A reverse chron has a lot of advantages—but it isn’t the best way to present a series of posts meant to be read chronologically. I consequently wanted to pull together the blog posts that collectively laid out the argument I walked though on the recent Odd Lots podcast.
The first sets the stage by highlighting how Taiwan’s central bank doesn’t disclose its reserves using the standard global reporting template and notably doesn’t publish any data on its forward book. (Chapter 1 PDF)
The second highlights just how central portfolio outflows from the life insurers have become to Taiwan’s balance of payments, and underscores just how big their foreign currency balance sheet has become (and the various ways they get around the regulatory cap on their foreign assets). (Chapters 2 and 3 PDF)
The third is a short post walking through the various instruments life insurers and others use to hedge credit risk
The fourth asks if either foreign investors or Taiwan’s domestic banks could cover the life insurers hedging need ($250b in the backward looking data, likely rising toward $300b now). The short answer is they cannot, thought the banks do cover a portion of it. (Chapter 4 PDF)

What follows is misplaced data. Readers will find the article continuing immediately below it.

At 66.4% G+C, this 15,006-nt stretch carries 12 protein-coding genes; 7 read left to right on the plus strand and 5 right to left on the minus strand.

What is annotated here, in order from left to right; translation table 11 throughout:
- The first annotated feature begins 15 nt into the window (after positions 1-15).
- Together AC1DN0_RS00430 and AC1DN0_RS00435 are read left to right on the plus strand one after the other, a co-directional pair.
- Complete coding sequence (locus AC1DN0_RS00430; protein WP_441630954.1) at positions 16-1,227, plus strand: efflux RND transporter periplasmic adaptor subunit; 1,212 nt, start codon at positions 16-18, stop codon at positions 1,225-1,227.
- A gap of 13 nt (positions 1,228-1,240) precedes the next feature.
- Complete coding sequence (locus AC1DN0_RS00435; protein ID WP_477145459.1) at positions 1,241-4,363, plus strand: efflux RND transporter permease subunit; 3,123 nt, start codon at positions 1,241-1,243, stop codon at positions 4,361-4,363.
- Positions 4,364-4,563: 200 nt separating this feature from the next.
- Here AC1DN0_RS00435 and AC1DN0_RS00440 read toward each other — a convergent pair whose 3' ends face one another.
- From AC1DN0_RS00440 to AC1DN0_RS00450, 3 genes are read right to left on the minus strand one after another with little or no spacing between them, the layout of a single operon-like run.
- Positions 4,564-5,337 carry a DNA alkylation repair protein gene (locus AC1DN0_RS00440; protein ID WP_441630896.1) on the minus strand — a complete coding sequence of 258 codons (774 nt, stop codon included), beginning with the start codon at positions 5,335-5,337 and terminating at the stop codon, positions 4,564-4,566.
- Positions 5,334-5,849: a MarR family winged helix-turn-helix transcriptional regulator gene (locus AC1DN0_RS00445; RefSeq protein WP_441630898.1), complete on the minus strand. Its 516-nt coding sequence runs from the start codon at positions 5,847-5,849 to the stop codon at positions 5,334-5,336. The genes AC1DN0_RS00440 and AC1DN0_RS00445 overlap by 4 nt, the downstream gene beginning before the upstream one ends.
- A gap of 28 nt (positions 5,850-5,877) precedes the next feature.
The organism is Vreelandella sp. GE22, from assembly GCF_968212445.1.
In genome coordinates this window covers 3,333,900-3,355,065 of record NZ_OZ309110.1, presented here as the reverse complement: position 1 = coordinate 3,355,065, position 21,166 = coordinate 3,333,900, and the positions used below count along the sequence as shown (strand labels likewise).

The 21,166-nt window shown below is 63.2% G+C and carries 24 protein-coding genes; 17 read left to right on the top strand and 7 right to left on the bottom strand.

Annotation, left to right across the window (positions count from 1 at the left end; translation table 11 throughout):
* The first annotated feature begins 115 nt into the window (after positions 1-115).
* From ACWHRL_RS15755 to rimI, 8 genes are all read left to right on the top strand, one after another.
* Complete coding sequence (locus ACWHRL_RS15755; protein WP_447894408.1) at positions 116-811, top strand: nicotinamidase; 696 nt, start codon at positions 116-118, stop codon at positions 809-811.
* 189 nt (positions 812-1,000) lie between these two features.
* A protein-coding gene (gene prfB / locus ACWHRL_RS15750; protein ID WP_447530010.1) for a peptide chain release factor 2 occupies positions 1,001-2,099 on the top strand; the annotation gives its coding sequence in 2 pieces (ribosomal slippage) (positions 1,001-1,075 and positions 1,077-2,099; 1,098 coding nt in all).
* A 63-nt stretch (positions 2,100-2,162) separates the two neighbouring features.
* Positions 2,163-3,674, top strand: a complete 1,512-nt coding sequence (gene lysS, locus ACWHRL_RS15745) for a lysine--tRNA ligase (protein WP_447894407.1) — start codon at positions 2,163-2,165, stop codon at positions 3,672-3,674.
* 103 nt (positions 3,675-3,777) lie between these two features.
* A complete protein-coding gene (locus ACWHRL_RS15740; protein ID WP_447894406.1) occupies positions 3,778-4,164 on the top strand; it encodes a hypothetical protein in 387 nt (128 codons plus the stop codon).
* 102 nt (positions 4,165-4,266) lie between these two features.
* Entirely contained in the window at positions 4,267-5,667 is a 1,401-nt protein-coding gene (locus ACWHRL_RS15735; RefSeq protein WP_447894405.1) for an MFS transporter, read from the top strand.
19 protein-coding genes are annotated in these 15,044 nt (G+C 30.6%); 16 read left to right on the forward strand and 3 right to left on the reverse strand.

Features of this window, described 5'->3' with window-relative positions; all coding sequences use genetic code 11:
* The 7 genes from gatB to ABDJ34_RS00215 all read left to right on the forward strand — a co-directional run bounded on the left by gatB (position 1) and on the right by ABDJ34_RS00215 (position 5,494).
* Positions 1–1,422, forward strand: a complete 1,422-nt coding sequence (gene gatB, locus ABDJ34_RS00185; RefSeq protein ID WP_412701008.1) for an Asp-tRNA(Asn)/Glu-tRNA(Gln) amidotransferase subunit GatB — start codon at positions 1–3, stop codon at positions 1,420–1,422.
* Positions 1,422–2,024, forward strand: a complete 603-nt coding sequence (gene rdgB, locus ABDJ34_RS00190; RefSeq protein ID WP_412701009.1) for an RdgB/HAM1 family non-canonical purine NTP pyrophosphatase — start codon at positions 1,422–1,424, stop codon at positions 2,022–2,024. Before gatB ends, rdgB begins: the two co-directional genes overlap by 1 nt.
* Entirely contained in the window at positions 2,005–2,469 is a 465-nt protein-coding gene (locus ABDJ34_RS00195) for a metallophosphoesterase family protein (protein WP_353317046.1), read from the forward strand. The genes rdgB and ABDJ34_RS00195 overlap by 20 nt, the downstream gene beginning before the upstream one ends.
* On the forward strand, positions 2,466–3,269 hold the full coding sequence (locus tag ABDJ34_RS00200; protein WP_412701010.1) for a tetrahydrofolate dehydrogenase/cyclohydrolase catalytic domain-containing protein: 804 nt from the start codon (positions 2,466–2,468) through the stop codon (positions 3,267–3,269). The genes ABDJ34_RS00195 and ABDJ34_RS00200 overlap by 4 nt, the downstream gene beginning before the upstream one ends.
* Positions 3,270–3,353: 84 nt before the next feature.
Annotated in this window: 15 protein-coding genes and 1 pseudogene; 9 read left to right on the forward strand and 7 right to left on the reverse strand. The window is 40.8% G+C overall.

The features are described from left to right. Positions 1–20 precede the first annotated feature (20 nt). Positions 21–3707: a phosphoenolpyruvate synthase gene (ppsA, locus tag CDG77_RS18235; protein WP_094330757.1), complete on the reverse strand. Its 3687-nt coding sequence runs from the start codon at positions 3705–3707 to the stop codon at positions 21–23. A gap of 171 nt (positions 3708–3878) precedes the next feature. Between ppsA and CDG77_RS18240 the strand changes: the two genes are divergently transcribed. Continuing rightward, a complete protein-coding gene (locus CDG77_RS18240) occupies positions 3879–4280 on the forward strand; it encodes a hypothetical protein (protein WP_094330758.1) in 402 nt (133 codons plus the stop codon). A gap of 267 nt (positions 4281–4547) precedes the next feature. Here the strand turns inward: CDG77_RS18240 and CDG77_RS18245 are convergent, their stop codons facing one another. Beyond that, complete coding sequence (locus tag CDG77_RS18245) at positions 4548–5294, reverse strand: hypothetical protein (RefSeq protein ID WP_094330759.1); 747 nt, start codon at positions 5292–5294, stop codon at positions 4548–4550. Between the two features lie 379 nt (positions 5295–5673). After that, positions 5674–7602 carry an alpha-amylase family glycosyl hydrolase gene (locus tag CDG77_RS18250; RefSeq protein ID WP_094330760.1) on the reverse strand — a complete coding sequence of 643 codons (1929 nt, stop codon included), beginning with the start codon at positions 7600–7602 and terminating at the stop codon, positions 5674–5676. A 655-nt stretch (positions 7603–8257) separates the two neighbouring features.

The fifth lays out the evidence that Taiwan’s central bank (the Central Bank of Republic of China) had a larger foreign asset position than it has disclosed—and that its net worth varies in a way that is consistent with a significant undisclosed swap book. (Chapter 5 PDF)
And the sixth more or less asks what does this all mean for Taiwan’s savers (who are taking on ever more FX risk), for the market (the swaps market as well as the foreign exchange market), and for Taiwan’s trading partners. Sustained large trade and current account surpluses have consequences. (Chapter 6 PDF)
I also want to thank my partner in this project, Concentrated Ambiguity. All the posts are cross-posted on his blog. He initially did the bulk of the analytical work than underlies the estimate of the Central Bank of China’s forward book.
Finally, I want to note that this project joins two long-standing interests of mine. The analysis is basically a modern application of the balance sheet approach— though the focus in this instance is on a creditor rather than on emerging market debtors. The key is following the connections across sectoral balance sheets—if the lifers are laying off foreign currency risk of close to 50 percent of Taiwan’s GDP, then who is on the other side? And the overall goal is to understand the post-2014 world where Asia’s savings glut is not, at least on the surface, intermediated through central bank balance sheets and thus private investors are taking on more and more of the currency risk associated with funding the U.S. current account deficit.